Making Sense of the “Post-American” Middle East amid Normalization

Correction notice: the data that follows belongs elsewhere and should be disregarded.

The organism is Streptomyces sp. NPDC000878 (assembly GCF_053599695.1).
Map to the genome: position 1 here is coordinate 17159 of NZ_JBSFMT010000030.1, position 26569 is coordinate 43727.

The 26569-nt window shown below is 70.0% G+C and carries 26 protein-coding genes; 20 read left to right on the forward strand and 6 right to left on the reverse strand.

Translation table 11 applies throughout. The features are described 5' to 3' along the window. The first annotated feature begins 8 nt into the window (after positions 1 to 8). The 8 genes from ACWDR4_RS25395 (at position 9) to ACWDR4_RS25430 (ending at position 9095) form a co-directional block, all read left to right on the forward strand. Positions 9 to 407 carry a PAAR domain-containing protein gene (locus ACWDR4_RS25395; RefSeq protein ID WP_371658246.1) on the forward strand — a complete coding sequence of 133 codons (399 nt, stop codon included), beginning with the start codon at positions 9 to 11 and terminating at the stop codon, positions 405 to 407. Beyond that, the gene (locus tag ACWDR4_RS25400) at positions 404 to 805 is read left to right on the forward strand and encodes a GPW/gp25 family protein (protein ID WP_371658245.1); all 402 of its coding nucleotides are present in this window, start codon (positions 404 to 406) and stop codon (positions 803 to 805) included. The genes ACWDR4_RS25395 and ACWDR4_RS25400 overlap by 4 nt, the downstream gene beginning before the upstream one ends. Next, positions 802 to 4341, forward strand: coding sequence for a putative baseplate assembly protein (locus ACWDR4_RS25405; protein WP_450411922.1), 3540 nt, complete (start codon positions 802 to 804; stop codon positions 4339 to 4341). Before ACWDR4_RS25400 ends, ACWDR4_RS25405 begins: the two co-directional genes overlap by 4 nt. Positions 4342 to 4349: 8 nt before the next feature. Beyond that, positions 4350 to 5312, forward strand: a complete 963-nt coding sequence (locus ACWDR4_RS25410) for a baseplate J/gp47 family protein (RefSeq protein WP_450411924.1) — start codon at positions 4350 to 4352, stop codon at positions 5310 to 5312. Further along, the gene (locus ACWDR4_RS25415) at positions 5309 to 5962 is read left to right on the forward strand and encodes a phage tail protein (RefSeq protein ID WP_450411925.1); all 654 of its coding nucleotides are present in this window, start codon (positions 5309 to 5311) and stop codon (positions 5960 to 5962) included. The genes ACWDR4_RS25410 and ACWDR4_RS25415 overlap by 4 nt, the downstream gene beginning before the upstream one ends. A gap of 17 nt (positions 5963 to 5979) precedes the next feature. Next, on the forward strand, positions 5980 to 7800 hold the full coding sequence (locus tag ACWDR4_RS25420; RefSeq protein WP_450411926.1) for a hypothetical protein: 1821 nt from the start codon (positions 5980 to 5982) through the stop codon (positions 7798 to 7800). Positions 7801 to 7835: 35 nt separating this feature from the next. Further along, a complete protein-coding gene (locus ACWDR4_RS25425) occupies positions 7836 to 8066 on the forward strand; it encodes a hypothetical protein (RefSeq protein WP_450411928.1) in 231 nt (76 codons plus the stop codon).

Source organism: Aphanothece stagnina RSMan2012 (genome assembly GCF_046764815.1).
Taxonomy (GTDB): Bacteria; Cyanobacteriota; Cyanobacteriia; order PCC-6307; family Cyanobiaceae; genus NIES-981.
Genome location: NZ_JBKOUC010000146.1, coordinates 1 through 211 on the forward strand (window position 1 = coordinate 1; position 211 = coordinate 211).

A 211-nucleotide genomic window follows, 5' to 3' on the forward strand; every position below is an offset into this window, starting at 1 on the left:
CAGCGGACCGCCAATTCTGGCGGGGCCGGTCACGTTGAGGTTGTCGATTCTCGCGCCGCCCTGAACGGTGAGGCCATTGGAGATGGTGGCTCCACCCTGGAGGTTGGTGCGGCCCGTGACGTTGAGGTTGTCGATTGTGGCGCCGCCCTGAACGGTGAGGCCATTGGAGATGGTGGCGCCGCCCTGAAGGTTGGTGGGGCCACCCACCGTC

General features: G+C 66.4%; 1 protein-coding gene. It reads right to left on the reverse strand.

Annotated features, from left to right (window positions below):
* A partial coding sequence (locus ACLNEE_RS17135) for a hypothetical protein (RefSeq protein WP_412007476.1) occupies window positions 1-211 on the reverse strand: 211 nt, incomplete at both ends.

The Arab revolts dragged the Middle Eastern nations into separate camps that aggressively compete with each other. Whereas many countries, including Syria, Libya, Yemen, and Iraq, evolved into weak players in a state of civil war, new axes of polarization emerged among the leading players –the Gulf, Israel, Egypt, Iran, and Türkiye– as a result of that process. As such, the current level of polarization exceeds the level that the United States’ invasion of Iraq introduced to the region in 2003. That chapter entailed the creation of an anti-democratic political domain, which resulted in a crackdown on popular demands, militarized ongoing conflicts by transforming them into civil wars, and caused the dominance of a reverse geopolitical wave that favored the status quo and authoritarian regimes. One of the most striking examples of that trend was Abdel Fattah el-Sisi’s bloody coup in Egypt in 2013, which prevented elected governments from forming a new axis in the region.1 Later, the regionwide polarization between the Gulf and Iran, which dates back to 1979, emerged anew in the form of proxy wars. At the same time, polarization arose between the Gulf, Qatar, and Türkiye.